I would like to have my logic checked on Hitch Weight for the Model Y. Manual states to have trailer level with the TV, and to have no more than 3/4 inch rise in the ball mount. For trailers that have hitch heights more than about 14 inches these constraints are mutually exclusive. Manual also states that a carrier, for example a bicycle mount, can weigh 160 lbs. I think I understand that this is due to the twisting moment the carrier would exert on the hitch.

I looked at a carrier of about 40inches height that would carry two bikes and, per the manual, assumed I could load a total weight, including the weight of the carrier, of 160 lbs. on it. (Really heavy bikes!) If the hitch can handle 350# at 3/4 inch and 160# at 40 inches simple arithmetic says the 350# limit decreases about 4.8 lbs per inch of rise. So if I install a ball carrier with a 4 inch rise the capacity drops to about 330 lbs. 350- (4.8 X 4).

Does this sound reasonable? Weight change due to height may not be linear or there may be some other engineering variable I forgot to consider.
 

Webeevdrivers

Active Member
Jan 2, 2017
2,279
3,992
Canada
I would like to have my logic checked on Hitch Weight for the Model Y. Manual states to have trailer level with the TV, and to have no more than 3/4 inch rise in the ball mount. For trailers that have hitch heights more than about 14 inches these constraints are mutually exclusive. Manual also states that a carrier, for example a bicycle mount, can weigh 160 lbs. I think I understand that this is due to the twisting moment the carrier would exert on the hitch.

I looked at a carrier of about 40inches height that would carry two bikes and, per the manual, assumed I could load a total weight, including the weight of the carrier, of 160 lbs. on it. (Really heavy bikes!) If the hitch can handle 350# at 3/4 inch and 160# at 40 inches simple arithmetic says the 350# limit decreases about 4.8 lbs per inch of rise. So if I install a ball carrier with a 4 inch rise the capacity drops to about 330 lbs. 350- (4.8 X 4).

Does this sound reasonable? Weight change due to height may not be linear or there may be some other engineering variable I forgot to consider.
In my humble opinion all of this is over engineered anyway. Being 10 percent over on max hitch weight or tow weight is not a concern...in my opinion. In my business I routinely see hitch weights and tow capacities exceeded by as much as double..which is scary...but not unusual.
 
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Araman0

Member
Apr 18, 2018
287
430
Seattle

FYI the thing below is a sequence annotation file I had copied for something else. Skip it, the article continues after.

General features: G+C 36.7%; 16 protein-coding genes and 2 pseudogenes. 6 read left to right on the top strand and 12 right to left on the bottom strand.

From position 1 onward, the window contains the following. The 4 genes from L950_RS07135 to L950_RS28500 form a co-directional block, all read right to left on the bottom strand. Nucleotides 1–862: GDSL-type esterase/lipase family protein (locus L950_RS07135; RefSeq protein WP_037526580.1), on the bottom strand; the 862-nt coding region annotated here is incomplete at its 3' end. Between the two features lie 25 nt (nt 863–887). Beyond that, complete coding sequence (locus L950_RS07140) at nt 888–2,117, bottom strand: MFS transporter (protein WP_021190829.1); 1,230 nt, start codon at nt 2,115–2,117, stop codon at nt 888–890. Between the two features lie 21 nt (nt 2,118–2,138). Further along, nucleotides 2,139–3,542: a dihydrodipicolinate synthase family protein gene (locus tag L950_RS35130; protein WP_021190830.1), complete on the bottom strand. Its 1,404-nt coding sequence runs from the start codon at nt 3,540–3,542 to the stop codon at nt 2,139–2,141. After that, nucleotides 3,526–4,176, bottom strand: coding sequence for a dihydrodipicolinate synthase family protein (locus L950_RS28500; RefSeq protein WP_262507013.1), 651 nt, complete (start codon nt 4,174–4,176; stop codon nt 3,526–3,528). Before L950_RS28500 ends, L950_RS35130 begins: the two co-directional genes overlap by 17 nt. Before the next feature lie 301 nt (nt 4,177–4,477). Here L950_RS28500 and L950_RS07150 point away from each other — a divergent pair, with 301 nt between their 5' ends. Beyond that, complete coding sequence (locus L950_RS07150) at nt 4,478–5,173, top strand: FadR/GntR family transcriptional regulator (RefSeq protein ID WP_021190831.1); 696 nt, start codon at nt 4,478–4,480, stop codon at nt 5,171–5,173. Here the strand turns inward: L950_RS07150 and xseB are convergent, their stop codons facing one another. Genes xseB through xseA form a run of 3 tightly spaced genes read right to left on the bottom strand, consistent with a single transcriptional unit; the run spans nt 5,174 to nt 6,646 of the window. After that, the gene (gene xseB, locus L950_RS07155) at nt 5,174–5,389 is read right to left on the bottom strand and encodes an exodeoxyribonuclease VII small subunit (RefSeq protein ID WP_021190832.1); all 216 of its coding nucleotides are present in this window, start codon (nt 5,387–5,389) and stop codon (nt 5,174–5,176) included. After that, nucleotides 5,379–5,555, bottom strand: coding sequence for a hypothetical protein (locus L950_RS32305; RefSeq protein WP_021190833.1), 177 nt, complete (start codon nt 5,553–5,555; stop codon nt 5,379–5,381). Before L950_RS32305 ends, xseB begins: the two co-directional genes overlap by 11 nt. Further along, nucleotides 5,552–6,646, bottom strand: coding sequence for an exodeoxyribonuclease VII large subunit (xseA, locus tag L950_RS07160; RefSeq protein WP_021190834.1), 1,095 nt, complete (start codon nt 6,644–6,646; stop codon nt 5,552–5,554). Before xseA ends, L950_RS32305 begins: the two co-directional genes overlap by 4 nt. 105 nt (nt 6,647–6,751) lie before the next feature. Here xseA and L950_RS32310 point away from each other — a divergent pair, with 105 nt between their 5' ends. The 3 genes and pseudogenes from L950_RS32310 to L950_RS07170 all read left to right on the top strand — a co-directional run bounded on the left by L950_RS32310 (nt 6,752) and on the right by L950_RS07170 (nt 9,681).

I would like to have my logic checked on Hitch Weight for the Model Y. Manual states to have trailer level with the TV, and to have no more than 3/4 inch rise in the ball mount. For trailers that have hitch heights more than about 14 inches these constraints are mutually exclusive. Manual also states that a carrier, for example a bicycle mount, can weigh 160 lbs. I think I understand that this is due to the twisting moment the carrier would exert on the hitch.

I looked at a carrier of about 40inches height that would carry two bikes and, per the manual, assumed I could load a total weight, including the weight of the carrier, of 160 lbs. on it. (Really heavy bikes!) If the hitch can handle 350# at 3/4 inch and 160# at 40 inches simple arithmetic says the 350# limit decreases about 4.8 lbs per inch of rise. So if I install a ball carrier with a 4 inch rise the capacity drops to about 330 lbs. 350- (4.8 X 4).

Does this sound reasonable? Weight change due to height may not be linear or there may be some other engineering variable I forgot to consider.
I'm just guessing here, but for the bike mount I don't think the hitch limit decreases by height, but rather by the distance out from behind the hitch. Since the bike's weight is probably centered maybe 1 or 2 feet to the rear of the car / hitch, that distance out from the rear of the car is what produces torque that can multiply the weight of the bikes on the hitch. So in other wards regarding bike hitches, distance up from the hitch is probably not a factor as much as distance out from the back of the car the bikes are positioned.

Also for towing if you have to decide between getting a lower ball mount requiring the trailer to lean forward, or a higher ball mount that keeps the trailer level, it seems that keeping the trailer level is a far better option for stability of trailer. I bought a trailer mount that rises about 2.5 inches but keeps my trailer perfectly level. After almost 1000 miles with the trailer I haven't run into any issues with trailer sway or anything else.